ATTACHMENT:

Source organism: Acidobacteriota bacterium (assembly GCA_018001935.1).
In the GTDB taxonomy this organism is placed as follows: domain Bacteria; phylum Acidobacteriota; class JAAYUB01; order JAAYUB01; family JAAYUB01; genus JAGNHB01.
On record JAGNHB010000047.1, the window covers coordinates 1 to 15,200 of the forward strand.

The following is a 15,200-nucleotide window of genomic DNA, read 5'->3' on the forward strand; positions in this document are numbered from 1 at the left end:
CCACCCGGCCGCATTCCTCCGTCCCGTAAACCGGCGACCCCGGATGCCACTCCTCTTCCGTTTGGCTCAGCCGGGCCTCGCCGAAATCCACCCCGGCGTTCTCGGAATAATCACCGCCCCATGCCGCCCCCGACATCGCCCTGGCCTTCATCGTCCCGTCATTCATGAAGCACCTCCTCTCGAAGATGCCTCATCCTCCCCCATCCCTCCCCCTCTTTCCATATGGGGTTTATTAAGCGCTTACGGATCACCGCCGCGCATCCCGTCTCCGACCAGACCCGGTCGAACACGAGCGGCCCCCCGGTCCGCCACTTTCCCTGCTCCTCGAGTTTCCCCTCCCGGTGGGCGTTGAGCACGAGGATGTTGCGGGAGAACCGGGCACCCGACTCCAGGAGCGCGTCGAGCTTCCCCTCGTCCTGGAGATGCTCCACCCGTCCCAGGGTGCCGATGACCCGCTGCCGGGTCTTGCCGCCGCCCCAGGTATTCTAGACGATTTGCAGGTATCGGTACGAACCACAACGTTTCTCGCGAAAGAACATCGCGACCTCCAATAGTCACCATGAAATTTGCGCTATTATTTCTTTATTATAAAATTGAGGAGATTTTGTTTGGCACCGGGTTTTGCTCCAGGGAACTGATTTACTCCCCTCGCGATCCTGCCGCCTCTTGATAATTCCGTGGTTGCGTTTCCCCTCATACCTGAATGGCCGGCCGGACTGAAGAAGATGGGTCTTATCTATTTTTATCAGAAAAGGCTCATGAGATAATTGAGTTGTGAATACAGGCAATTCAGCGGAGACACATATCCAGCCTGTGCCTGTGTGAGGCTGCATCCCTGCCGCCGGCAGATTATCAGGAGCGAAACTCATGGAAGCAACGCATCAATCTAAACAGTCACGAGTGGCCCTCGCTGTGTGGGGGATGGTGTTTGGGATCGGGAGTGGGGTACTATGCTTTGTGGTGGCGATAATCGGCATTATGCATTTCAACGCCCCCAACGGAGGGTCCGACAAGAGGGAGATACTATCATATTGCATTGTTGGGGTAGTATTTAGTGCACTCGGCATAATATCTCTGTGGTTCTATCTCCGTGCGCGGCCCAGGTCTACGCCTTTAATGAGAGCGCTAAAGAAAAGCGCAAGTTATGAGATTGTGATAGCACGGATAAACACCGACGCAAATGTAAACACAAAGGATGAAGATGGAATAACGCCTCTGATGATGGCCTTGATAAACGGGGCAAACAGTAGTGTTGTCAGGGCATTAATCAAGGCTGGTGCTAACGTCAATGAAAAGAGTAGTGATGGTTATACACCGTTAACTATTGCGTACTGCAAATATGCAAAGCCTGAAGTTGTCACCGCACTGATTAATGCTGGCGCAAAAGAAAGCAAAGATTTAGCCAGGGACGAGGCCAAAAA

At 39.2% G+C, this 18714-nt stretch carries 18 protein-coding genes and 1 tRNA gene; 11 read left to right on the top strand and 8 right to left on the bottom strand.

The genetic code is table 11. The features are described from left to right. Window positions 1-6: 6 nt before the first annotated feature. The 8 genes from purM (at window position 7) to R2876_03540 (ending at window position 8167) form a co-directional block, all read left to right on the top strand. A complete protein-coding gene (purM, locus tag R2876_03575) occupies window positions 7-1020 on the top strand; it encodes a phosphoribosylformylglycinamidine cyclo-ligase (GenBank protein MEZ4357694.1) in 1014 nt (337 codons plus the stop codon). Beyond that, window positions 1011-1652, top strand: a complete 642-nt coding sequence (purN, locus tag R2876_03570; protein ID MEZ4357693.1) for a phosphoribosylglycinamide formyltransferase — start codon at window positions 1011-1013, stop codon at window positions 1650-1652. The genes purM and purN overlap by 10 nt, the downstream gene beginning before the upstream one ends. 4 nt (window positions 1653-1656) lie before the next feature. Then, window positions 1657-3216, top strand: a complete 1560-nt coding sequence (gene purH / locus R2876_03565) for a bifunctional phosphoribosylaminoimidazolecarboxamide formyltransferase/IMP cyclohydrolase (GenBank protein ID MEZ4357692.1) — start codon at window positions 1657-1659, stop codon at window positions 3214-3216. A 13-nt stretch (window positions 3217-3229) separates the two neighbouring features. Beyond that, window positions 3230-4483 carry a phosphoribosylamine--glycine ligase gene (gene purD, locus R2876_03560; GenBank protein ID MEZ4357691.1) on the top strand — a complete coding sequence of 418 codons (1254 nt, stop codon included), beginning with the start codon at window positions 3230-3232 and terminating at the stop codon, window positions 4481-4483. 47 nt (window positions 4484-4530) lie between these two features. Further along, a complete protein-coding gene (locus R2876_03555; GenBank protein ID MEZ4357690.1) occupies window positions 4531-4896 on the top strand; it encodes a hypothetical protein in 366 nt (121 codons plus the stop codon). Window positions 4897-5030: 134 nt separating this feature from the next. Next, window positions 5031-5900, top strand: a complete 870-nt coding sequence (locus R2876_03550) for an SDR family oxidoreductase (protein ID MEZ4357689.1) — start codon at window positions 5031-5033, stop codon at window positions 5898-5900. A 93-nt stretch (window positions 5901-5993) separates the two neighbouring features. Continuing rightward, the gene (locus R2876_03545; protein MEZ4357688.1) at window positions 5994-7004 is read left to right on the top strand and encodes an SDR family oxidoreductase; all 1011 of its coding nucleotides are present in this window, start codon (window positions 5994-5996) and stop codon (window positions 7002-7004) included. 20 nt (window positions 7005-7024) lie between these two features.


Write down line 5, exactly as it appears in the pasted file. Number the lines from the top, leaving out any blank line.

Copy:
CCACCCGGCCGCATTCCTCCGTCCCGTAAACCGGCGACCCCGGATGCCACTCCTCTTCCGTTTGGCTCAGCCGGGCCTCGCCGAAATCCACCCCGGCGTTCTCGGAATAATCACCGCCCCATGCCGCCCCCGACATCGCCCTGGCCTTCATCGTCCCGTCATTCATGAAGCACCTCCTCTCGAAGATGCCTCATCCTCCCCCATCCCTCCCCCTCTTTCCATATGGGGTTTATTAAGCGCTTACGGATCACCGCCGCGCATCCCGTCTCCGACCAGACCCGGTCGAACACGAGCGGCCCCCCGGTCCGCCACTTTCCCTGCTCCTCGAGTTTCCCCTCCCGGTGGGCGTTGAGCACGAGGATGTTGCGGGAGAACCGGGCACCCGACTCCAGGAGCGCGTCGAGCTTCCCCTCGTCCTGGAGATGCTCCACCCGTCCCAGGGTGCCGATGACCCGCTGCCGGGTCTTGCCGCCGCCCCAGGTATTCTAGACGATTTGCAGGTATCGGTACGAACCACAACGTTTCTCGCGAAAGAACATCGCGACCTCCAATAGTCACCATGAAATTTGCGCTATTATTTCTTTATTATAAAATTGAGGAGATTTTGTTTGGCACCGGGTTTTGCTCCAGGGAACTGATTTACTCCCCTCGCGATCCTGCCGCCTCTTGATAATTCCGTGGTTGCGTTTCCCCTCATACCTGAATGGCCGGCCGGACTGAAGAAGATGGGTCTTATCTATTTTTATCAGAAAAGGCTCATGAGATAATTGAGTTGTGAATACAGGCAATTCAGCGGAGACACATATCCAGCCTGTGCCTGTGTGAGGCTGCATCCCTGCCGCCGGCAGATTATCAGGAGCGAAACTCATGGAAGCAACGCATCAATCTAAACAGTCACGAGTGGCCCTCGCTGTGTGGGGGATGGTGTTTGGGATCGGGAGTGGGGTACTATGCTTTGTGGTGGCGATAATCGGCATTATGCATTTCAACGCCCCCAACGGAGGGTCCGACAAGAGGGAGATACTATCATATTGCATTGTTGGGGTAGTATTTAGTGCACTCGGCATAATATCTCTGTGGTTCTATCTCCGTGCGCGGCCCAGGTCTACGCCTTTAATGAGAGCGCTAAAGAAAAGCGCAAGTTATGAGATTGTGATAGCACGGATAAACACCGACGCAAATGTAAACACAAAGGATGAAGATGGAATAACGCCTCTGATGATGGCCTTGATAAACGGGGCAAACAGTAGTGTTGTCAGGGCATTAATCAAGGCTGGTGCTAACGTCAATGAAAAGAGTAGTGATGGTTATACACCGTTAACTATTGCGTACTGCAAATATGCAAAGCCTGAAGTTGTCACCGCACTGATTAATGCTGGCGCAAAAGAAAGCAAAGATTTAGCCAGGGACGAGGCCAAAAA